Keeper’s Guide to Password Spraying Attacks
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Learn to understand, detect, and protect against Password Spraying Attacks
Password spraying attacks can be a serious risk for both individuals and businesses. With the very real problem of password recycling and the widespread compromising of login credentials across the globe, protecting passwords is more important than ever.
In this guide, we’ll cover password spraying attacks, what they are, how to detect them, and how to protect yourself or your business from becoming a victim of these powerful cyberthreats.
What is Password Spraying?
Password Spraying (or, a Password Spray Attack) is when an attacker uses common passwords to attempt to access several accounts on one domain. Using a list of common passwords, such as 123456, password1, and more, an attacker can potentially access hundreds of accounts in one attack if the users aren’t using strong passwords.
The reason for this is that the majority of individuals use the commonly-used passwords and weak passwords on multiple websites, applications and systems. Cybercriminals dictionary these common passwords as the arsenal for their attacks.
Cybercriminals can gain access to several accounts at once, giving them access to business or personal accounts and personal information. Imagine a cybercriminal getting into just one-third of your business’s accounts. They could have access to:
- Bank information
- Personal information on employees
- Benefits information, including account numbers
- Sensitive company data
- Product information
- Trade secrets
- Other login credentials
The danger of password spraying is only increased due to the frequent misuse of common passwords. Over 65% of internet users reuse their passwords across multiple or all of their accounts. Now you can see why password spraying can be so effective—it only takes a few people using poor passwords to jeopardise an entire business.
How do Password Spraying Attacks work?
Password spray attacks are typically carried out with a spraying toolkit (a collection of software tools or a single program) and by gathering usernames from a directory or an open source. The toolkit is used with some commands to usurp the usernames and then spray a list of common passwords in an attempt to break into accounts.
Password Spraying vs. Credential Stuffing
Another common attack is credential stuffing, which is similar to password spraying, but with some key differences. Instead of cycling through common passwords, credential stuffing is where full verified credentials (typically username + password) are revealed, often from another system’s data breach, and are “stuffed” into a different system’s login portal.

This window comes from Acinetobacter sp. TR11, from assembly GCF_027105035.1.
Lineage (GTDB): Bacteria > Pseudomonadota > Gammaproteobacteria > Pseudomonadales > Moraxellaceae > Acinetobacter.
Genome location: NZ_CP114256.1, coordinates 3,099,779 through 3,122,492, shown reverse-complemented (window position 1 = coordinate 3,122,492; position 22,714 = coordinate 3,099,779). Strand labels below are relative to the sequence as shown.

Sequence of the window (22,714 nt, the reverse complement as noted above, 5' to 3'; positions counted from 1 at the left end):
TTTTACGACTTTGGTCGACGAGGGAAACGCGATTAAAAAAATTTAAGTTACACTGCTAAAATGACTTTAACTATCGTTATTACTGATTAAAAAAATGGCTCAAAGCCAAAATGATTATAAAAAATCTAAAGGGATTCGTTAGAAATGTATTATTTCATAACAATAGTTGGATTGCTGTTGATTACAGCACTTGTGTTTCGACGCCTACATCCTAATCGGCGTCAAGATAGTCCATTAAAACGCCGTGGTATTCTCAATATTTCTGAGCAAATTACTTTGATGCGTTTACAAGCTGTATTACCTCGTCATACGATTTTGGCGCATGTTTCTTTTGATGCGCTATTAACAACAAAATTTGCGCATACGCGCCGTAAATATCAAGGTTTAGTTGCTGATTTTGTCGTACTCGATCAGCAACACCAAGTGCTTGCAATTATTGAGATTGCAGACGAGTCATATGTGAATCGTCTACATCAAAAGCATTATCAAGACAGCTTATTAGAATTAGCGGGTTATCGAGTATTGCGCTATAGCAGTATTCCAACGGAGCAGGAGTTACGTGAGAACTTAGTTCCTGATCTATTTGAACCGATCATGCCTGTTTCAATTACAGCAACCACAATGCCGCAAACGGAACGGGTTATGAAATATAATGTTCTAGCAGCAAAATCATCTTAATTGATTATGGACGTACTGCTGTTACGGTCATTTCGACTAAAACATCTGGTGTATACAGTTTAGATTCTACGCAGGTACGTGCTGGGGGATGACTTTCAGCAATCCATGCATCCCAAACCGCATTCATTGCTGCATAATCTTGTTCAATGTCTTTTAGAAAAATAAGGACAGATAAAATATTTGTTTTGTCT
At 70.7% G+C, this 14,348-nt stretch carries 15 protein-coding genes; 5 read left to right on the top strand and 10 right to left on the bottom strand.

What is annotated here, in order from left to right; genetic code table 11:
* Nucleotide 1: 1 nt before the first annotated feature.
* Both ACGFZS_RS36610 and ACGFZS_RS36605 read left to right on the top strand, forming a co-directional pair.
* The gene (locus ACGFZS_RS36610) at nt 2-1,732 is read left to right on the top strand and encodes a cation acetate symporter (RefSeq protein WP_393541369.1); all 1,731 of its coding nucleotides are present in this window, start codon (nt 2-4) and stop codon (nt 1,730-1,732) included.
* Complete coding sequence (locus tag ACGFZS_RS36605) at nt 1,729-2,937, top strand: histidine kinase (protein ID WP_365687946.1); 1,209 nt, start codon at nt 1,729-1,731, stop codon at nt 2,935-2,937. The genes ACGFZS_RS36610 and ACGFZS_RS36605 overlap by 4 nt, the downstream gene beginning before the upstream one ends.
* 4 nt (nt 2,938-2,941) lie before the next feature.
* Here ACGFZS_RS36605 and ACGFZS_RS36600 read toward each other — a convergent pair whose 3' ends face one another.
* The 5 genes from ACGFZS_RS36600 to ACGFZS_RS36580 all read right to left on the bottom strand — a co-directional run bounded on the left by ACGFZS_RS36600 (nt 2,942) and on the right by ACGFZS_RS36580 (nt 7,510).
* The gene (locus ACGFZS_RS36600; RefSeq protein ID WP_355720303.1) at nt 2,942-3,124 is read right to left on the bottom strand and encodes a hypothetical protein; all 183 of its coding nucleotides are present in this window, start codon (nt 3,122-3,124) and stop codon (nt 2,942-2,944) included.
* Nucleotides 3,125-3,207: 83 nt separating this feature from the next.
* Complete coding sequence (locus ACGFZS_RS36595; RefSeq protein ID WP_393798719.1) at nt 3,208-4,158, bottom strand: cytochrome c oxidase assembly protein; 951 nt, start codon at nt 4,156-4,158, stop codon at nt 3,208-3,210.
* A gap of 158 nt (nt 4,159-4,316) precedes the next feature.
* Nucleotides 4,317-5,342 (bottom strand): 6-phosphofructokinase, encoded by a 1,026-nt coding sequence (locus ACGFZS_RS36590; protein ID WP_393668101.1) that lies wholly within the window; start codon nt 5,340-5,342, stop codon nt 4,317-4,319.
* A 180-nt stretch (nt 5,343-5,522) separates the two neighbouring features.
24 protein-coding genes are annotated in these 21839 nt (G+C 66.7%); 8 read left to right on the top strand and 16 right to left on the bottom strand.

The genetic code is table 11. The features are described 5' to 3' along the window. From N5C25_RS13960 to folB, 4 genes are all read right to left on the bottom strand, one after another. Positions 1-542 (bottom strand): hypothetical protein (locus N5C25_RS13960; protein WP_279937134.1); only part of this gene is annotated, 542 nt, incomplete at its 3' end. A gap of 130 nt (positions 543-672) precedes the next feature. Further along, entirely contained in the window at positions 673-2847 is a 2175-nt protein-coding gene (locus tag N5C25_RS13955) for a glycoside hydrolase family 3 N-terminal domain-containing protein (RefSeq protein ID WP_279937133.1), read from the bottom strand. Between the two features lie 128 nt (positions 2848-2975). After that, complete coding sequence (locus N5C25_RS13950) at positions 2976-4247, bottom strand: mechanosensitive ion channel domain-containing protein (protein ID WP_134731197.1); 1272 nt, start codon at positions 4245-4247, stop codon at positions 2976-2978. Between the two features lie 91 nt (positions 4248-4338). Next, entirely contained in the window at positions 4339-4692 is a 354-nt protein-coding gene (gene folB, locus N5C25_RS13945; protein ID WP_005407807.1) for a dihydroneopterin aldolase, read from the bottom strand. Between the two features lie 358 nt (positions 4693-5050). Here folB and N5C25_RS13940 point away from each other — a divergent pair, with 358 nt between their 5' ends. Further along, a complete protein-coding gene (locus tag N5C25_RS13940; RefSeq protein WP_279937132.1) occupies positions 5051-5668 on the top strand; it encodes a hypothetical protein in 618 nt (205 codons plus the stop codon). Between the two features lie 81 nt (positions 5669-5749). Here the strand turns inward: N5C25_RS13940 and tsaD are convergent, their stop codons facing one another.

How to Detect Password Spraying Attacks
Detecting a password spray attack early on can give you ample time to react and protect your accounts. Here’s how.
For Personal Users
- MFA/2FA: Securing accounts with multi-factor authentication allows you to require another set of credentials to access your accounts, as well as provide notifications when a new device attempts to access them.
- Keeper BreachWatch®: Use BreachWatch to secure your data and get notified if any of your credentials have been breached. BreachWatch monitors the dark web for breached accounts and alerts you instantly so you can take action to protect your online identity
For Business Users
- Pay close attention to logins: Continuous inputting of bad usernames is generally a sign of an attack. Make sure your IT team is paying close attention to company logins and is notified when bad usernames are continuously inputted.
- Monitor for an increase in account lockouts, authentication attempts or failed logins: Password spraying is dangerous, but not always successful. Make sure you’re notified when failed logins occur. Monitor failed logins for patterns. One or two consecutive failed logins isn’t always cause for alarm, but several failed logins from different accounts is worth looking into.
How to Prevent Password Spraying Attacks
For Personal Users
Use Multi-Factor Authentication. This requires extra credentials to log in to your accounts, and notifies you of attempted logins. Diversifying your MFA/2FA requirements can add an extra layer of security. For example, don’t only use TOTPs. Try using biometrics on certain sensitive accounts. Keeper supports popular methods of 2FA including:
- SMS/Text Message
- TOTP generator apps such as Google
- Duo Security
- RSA SecurID
- Keeper DNA (using Apple Watch and Android Wear devices)
- U2F-based physical keys such as YubiKey
- Don’t use common passwords. Some of the most common passwords involve the words password, love, and sequential numbers. Create unique, complex passwords for each account and don’t recycle passwords. A password manager like Keeper can help you generate more strong, unique passwords, store them safely, and integrate with third-party authentication software.
For Business Users
- Implement MFA and security questions on company portals
- Use CAPTCHAs to prevent bots from logging into accounts with stolen credentials.
- Use updated VPNs for the team to hide IP addresses and make it far more difficult for an attacker to narrow down your business’s exact IP addresses.
- Enact a strict cybersecurity policy at your company that focuses on creating unique, complex passwords for every account. An Enterprise Password Management Platform (EPM) like Keeper can help facilitate this change, and can help you safely share passwords across the business without jeopardising company information.
- Institute companywide education for all employees on the dangers of password spraying, other cybersecurity threats and the need for better passwords. This should include information on how to create better passwords, recognise threats, and what to do if you think your account has been breached.
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